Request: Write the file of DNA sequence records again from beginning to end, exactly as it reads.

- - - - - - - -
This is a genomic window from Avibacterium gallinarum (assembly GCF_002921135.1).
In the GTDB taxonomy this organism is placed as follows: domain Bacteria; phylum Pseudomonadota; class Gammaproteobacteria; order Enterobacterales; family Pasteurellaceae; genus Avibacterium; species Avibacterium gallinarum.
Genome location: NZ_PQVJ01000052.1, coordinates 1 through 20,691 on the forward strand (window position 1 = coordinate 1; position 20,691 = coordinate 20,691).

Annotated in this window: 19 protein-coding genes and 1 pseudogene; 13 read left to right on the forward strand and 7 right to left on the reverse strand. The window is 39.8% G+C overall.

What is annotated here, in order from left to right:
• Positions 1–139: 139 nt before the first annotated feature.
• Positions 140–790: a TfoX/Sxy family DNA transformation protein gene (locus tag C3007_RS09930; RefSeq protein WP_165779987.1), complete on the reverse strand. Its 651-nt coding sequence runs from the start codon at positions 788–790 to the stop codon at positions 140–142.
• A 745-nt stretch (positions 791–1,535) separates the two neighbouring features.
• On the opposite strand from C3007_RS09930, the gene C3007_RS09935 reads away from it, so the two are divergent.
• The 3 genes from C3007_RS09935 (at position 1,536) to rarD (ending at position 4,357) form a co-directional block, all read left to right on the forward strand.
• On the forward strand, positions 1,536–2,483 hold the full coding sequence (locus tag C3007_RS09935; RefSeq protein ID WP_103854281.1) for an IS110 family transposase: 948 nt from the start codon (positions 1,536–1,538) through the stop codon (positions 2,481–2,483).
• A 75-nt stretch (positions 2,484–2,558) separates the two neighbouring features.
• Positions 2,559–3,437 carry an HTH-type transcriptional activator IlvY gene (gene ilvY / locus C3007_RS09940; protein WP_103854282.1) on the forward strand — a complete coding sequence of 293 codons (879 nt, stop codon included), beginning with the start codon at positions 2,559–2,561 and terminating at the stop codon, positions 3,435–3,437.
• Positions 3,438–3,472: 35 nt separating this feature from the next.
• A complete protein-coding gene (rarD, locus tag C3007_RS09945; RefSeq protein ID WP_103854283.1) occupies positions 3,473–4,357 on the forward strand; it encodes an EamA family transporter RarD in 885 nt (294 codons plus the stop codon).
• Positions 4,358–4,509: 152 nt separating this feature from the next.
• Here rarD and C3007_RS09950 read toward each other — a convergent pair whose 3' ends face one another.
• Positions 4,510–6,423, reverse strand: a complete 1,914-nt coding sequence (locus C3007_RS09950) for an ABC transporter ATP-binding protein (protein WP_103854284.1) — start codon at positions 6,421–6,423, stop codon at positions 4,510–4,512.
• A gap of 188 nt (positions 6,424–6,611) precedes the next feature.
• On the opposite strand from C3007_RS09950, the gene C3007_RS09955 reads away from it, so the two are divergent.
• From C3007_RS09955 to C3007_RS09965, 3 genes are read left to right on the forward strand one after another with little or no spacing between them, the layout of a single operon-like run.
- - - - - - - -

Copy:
This is a genomic window from Avibacterium gallinarum (assembly GCF_002921135.1).
In the GTDB taxonomy this organism is placed as follows: domain Bacteria; phylum Pseudomonadota; class Gammaproteobacteria; order Enterobacterales; family Pasteurellaceae; genus Avibacterium; species Avibacterium gallinarum.
Genome location: NZ_PQVJ01000052.1, coordinates 1 through 20,691 on the forward strand (window position 1 = coordinate 1; position 20,691 = coordinate 20,691).

Annotated in this window: 19 protein-coding genes and 1 pseudogene; 13 read left to right on the forward strand and 7 right to left on the reverse strand. The window is 39.8% G+C overall.

What is annotated here, in order from left to right:
• Positions 1–139: 139 nt before the first annotated feature.
• Positions 140–790: a TfoX/Sxy family DNA transformation protein gene (locus tag C3007_RS09930; RefSeq protein WP_165779987.1), complete on the reverse strand. Its 651-nt coding sequence runs from the start codon at positions 788–790 to the stop codon at positions 140–142.
• A 745-nt stretch (positions 791–1,535) separates the two neighbouring features.
• On the opposite strand from C3007_RS09930, the gene C3007_RS09935 reads away from it, so the two are divergent.
• The 3 genes from C3007_RS09935 (at position 1,536) to rarD (ending at position 4,357) form a co-directional block, all read left to right on the forward strand.
• On the forward strand, positions 1,536–2,483 hold the full coding sequence (locus tag C3007_RS09935; RefSeq protein ID WP_103854281.1) for an IS110 family transposase: 948 nt from the start codon (positions 1,536–1,538) through the stop codon (positions 2,481–2,483).
• A 75-nt stretch (positions 2,484–2,558) separates the two neighbouring features.
• Positions 2,559–3,437 carry an HTH-type transcriptional activator IlvY gene (gene ilvY / locus C3007_RS09940; protein WP_103854282.1) on the forward strand — a complete coding sequence of 293 codons (879 nt, stop codon included), beginning with the start codon at positions 2,559–2,561 and terminating at the stop codon, positions 3,435–3,437.
• Positions 3,438–3,472: 35 nt separating this feature from the next.
• A complete protein-coding gene (rarD, locus tag C3007_RS09945; RefSeq protein ID WP_103854283.1) occupies positions 3,473–4,357 on the forward strand; it encodes an EamA family transporter RarD in 885 nt (294 codons plus the stop codon).
• Positions 4,358–4,509: 152 nt separating this feature from the next.
• Here rarD and C3007_RS09950 read toward each other — a convergent pair whose 3' ends face one another.
• Positions 4,510–6,423, reverse strand: a complete 1,914-nt coding sequence (locus C3007_RS09950) for an ABC transporter ATP-binding protein (protein WP_103854284.1) — start codon at positions 6,421–6,423, stop codon at positions 4,510–4,512.
• A gap of 188 nt (positions 6,424–6,611) precedes the next feature.
• On the opposite strand from C3007_RS09950, the gene C3007_RS09955 reads away from it, so the two are divergent.
• From C3007_RS09955 to C3007_RS09965, 3 genes are read left to right on the forward strand one after another with little or no spacing between them, the layout of a single operon-like run.